Namesake of a famous race

Way Back When

Tradition: Preakness, huge and muscular, looked more suited to pulling a cart than winning a race. But win he did.

May 15, 1999|By Frederick N. Rasmussen | Frederick N. Rasmussen,SUN STAFF

The Derby is a race

of aristocratic sleekness,

For horses of birth to

prove their worth

To run in the Preakness.

-- Ogden Nash

The Preakness Stakes, which will be run at Pimlico Race Course today, can't help but evoke the specter of great horses. There have been many: Sir Barton, Citation, Whirlaway, Gallant Fox, War Admiral, Challedon, Count Fleet and Secretariat all conquered the challenging 1 3/16-mile course and passed into racing history.

"Inevitably, the Preakness and Derby are compared," Joseph B. Kelly, racing historian who was for many years racing editor of the now defunct Washington Star, wrote on the race's 100th anniversary in 1975.

"Both races have been distilled in a manner which only time can accomplish, but they are as different as bourbon and scotch whiskeys are to the taste. Their incongruity is involved with origin and background. ... Baltimore has left its imprint upon the race to give the classic a character and charm which set it apart from the more earthy Derby and the bland Belmont Stakes," he writes.

The late Red Smith, the legendary New York Times sports columnist, observed in 1952, "One is always struck with the contrast between the Kentucky Derby and the Preakness. One is a garish, untidy, splendiferous display, all flash and noise and turnout and tumult, redolent of mint and the sap of corn. The Preakness is a family gathering, smaller, quieter, more leisurely and infinitely more knowing in a horsey sense."

The origins of the Preakness date to 1867, when Oden Bowie, a future governor of Maryland and noted breeder and racer of thoroughbreds, attended a private dinner in New York City at the famed Delmonico's Restaurant where the idea for a new track in Baltimore was proposed.

The plan, thoroughly endorsed by the Maryland Jockey Club called for the building of a track in a section of Northwest Baltimore known as Pimlico.

The inaugural stakes race at the new track, the Dinner Party Stakes, now the Dixie Handicap, was held at Pimlico on Oct. 27, 1870, and the winner was Preakness, a 3-year-old colt owned by M.H. Sanford.

The horse was jokingly referred to as a "cart horse," and Sanford, it was said, never permitted his trainer to back up the horse for "fear that somebody was going to hook him up to a beer wagon," said The Sun.

Nonetheless, Preakness raced across the finish line two lengths ahead of Ecliptic, and to commemorate his horse's unexpected win, Sanford presented friends with small wooden carts.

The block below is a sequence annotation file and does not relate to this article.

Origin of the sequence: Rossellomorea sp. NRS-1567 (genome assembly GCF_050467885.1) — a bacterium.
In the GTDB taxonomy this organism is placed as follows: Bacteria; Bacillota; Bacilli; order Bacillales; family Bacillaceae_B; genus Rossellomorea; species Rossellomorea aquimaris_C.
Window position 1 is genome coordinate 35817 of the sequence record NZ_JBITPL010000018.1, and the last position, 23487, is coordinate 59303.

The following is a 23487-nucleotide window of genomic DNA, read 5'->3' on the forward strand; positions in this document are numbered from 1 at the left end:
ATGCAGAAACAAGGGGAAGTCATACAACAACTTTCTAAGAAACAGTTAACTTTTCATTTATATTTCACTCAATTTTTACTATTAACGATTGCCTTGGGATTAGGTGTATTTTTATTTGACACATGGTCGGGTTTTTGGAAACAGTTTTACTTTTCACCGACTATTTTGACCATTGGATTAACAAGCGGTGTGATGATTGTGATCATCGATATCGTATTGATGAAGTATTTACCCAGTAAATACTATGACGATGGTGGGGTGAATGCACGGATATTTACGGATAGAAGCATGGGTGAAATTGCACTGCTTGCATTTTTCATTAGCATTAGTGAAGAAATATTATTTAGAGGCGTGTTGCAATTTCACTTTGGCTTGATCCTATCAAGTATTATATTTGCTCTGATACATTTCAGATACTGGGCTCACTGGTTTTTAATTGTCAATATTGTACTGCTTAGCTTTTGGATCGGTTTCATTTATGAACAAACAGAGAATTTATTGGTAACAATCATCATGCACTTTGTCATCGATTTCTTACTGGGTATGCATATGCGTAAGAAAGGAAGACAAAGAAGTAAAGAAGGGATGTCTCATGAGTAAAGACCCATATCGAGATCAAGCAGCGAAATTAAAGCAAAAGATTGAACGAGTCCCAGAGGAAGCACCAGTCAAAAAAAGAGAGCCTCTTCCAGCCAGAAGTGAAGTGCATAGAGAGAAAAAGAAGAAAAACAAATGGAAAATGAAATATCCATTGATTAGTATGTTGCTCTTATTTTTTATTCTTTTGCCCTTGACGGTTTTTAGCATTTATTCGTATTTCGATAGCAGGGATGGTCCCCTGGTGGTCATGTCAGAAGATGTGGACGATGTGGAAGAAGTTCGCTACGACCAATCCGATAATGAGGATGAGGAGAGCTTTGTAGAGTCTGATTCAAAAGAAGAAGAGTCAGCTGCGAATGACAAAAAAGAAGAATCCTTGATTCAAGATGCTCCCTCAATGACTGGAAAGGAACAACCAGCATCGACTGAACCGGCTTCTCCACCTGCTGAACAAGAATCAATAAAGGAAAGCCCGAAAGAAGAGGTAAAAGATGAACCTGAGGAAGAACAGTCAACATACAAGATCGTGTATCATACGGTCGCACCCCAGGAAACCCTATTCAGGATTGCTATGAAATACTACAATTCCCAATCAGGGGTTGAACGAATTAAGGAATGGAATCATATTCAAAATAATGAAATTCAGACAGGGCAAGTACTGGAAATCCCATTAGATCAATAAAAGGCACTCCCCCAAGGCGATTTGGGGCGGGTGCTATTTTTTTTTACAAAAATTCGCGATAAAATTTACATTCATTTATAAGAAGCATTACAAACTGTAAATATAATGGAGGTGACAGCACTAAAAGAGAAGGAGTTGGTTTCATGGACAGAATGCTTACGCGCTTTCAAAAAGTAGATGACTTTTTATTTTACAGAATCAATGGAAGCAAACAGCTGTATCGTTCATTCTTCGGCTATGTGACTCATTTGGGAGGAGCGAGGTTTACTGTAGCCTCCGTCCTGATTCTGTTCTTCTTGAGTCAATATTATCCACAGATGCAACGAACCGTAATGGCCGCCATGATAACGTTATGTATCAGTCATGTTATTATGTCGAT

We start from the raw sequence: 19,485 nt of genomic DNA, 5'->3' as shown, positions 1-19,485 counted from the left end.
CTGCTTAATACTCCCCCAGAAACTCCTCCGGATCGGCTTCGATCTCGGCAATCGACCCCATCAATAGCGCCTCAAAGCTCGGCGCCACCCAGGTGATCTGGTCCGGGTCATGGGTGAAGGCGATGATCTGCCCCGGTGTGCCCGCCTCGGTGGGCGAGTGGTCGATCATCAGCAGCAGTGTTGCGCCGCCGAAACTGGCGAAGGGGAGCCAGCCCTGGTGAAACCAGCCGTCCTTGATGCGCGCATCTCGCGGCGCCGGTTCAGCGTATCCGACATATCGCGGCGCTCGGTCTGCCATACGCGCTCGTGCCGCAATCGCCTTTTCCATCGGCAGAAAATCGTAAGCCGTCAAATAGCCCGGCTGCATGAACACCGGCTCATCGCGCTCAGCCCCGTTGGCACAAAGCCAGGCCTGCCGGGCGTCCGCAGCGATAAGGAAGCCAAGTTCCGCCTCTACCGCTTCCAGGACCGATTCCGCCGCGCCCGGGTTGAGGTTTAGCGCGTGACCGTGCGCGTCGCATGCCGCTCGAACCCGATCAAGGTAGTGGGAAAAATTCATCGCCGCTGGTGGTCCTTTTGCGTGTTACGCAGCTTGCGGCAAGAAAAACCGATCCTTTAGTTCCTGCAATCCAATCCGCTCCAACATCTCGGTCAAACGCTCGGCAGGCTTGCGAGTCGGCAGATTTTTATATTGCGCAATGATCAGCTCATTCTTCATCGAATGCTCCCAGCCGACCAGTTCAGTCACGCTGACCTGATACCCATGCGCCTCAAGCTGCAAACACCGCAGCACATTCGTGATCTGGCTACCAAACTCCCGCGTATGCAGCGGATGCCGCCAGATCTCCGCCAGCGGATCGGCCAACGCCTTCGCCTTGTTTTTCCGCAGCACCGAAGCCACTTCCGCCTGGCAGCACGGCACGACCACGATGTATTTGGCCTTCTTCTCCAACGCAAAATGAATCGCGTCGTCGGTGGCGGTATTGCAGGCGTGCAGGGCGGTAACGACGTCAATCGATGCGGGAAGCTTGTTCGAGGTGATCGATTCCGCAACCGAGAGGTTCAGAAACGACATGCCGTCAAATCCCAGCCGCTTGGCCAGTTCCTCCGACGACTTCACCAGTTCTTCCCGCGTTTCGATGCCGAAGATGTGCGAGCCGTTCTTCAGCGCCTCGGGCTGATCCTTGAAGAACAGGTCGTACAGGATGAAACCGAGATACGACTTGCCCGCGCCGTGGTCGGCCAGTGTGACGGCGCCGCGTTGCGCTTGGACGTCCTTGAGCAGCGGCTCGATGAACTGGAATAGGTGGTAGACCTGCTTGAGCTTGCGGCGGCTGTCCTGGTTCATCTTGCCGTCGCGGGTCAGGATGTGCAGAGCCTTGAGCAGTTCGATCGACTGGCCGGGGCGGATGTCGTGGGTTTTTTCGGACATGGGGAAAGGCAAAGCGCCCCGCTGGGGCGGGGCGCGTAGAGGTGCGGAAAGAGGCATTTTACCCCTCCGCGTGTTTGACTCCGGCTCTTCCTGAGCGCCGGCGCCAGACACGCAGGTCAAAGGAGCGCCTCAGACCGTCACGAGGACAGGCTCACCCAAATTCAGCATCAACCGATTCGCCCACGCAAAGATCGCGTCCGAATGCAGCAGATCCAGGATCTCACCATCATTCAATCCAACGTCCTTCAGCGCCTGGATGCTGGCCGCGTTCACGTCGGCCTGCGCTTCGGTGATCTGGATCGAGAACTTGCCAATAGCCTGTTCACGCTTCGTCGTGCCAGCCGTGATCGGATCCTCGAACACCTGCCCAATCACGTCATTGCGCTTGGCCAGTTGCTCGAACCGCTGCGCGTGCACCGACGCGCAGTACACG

The huge and muscular horse, which stood more than 16 hands high, seemed to have been more suited for working as a dray horse rather than a swift racer, was named after the small village of Preakness, N.J., where Sanford, a breeder and trainer maintained a stable and track.

Preakness is derived from an Indian name which can be spelled two ways, pra-qua-les or per-uku-nees, which means "young buck."

The first Preakness Stakes was run May 27, 1873, when a crowd of 12,000 jammed Pimlico Race Course to witness Survivor race across the finish line 10 lengths ahead of John Boulger, his nearest challenger.

"The weather was as fine as could be desired, and the attendance was quite as large as anyone expected on the first day, the city and counties being well-represented, though there were only a few persons from Washington, Philadelphia or New York," reported The Sun.

"The ladies graced the occasion in large numbers. In the grandstand, which was two-thirds full, more than half of the spectators were of the gentler sex, while many sat in their carriages, and at the proper time dispensed luncheon in true Maryland style, and enjoyed themselves," reported the newspaper.

In 1940, tradition was changed when the Maryland Jockey Club ordered a blanket of black-eyed Susans, Maryland's state flower, to be presented to the winner rather than the blanket of "Preakness Roses," which had previously adorned the withers of the winning horse. The first horse to sport the new blanket that year was Colonel E. R. Bradley's colt Bimelech.

And not much has changed since.

The black-eyed Susans will be there as well as thousands who will jam "Old Hilltop" today. And millions more across the country will share in the excitement of one of Maryland's premier sporting events via television.

"As the years chase each other, Baltimore and the Preakness are like the first patch of blue after a thunderstorm, a gentle spring breeze, which warms the brow," wrote Kelly.

Pub Date: 5/15/99

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